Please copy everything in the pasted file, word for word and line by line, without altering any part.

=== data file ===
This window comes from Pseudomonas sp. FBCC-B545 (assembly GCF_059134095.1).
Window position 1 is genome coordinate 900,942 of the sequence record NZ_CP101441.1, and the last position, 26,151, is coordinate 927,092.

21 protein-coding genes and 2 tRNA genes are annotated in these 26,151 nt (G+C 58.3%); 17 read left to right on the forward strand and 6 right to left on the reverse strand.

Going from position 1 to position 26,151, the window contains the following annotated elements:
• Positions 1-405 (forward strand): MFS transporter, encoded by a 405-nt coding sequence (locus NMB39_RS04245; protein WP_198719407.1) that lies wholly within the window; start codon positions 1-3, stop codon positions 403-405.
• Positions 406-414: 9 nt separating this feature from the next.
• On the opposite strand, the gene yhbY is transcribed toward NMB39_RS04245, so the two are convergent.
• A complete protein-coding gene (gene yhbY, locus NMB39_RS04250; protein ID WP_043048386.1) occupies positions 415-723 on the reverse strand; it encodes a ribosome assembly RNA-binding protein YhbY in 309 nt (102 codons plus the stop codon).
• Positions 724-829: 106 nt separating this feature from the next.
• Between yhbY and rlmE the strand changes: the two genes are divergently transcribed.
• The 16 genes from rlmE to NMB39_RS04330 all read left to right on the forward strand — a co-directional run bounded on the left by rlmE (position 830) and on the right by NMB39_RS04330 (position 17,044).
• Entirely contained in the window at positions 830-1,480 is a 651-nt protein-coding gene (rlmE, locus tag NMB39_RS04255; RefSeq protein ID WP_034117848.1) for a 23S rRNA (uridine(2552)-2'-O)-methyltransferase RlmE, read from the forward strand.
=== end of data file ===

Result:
This window comes from Pseudomonas sp. FBCC-B545 (assembly GCF_059134095.1).
Window position 1 is genome coordinate 900,942 of the sequence record NZ_CP101441.1, and the last position, 26,151, is coordinate 927,092.

21 protein-coding genes and 2 tRNA genes are annotated in these 26,151 nt (G+C 58.3%); 17 read left to right on the forward strand and 6 right to left on the reverse strand.

Going from position 1 to position 26,151, the window contains the following annotated elements:
• Positions 1-405 (forward strand): MFS transporter, encoded by a 405-nt coding sequence (locus NMB39_RS04245; protein WP_198719407.1) that lies wholly within the window; start codon positions 1-3, stop codon positions 403-405.
• Positions 406-414: 9 nt separating this feature from the next.
• On the opposite strand, the gene yhbY is transcribed toward NMB39_RS04245, so the two are convergent.
• A complete protein-coding gene (gene yhbY, locus NMB39_RS04250; protein ID WP_043048386.1) occupies positions 415-723 on the reverse strand; it encodes a ribosome assembly RNA-binding protein YhbY in 309 nt (102 codons plus the stop codon).
• Positions 724-829: 106 nt separating this feature from the next.
• Between yhbY and rlmE the strand changes: the two genes are divergently transcribed.
• The 16 genes from rlmE to NMB39_RS04330 all read left to right on the forward strand — a co-directional run bounded on the left by rlmE (position 830) and on the right by NMB39_RS04330 (position 17,044).
• Entirely contained in the window at positions 830-1,480 is a 651-nt protein-coding gene (rlmE, locus tag NMB39_RS04255; RefSeq protein ID WP_034117848.1) for a 23S rRNA (uridine(2552)-2'-O)-methyltransferase RlmE, read from the forward strand.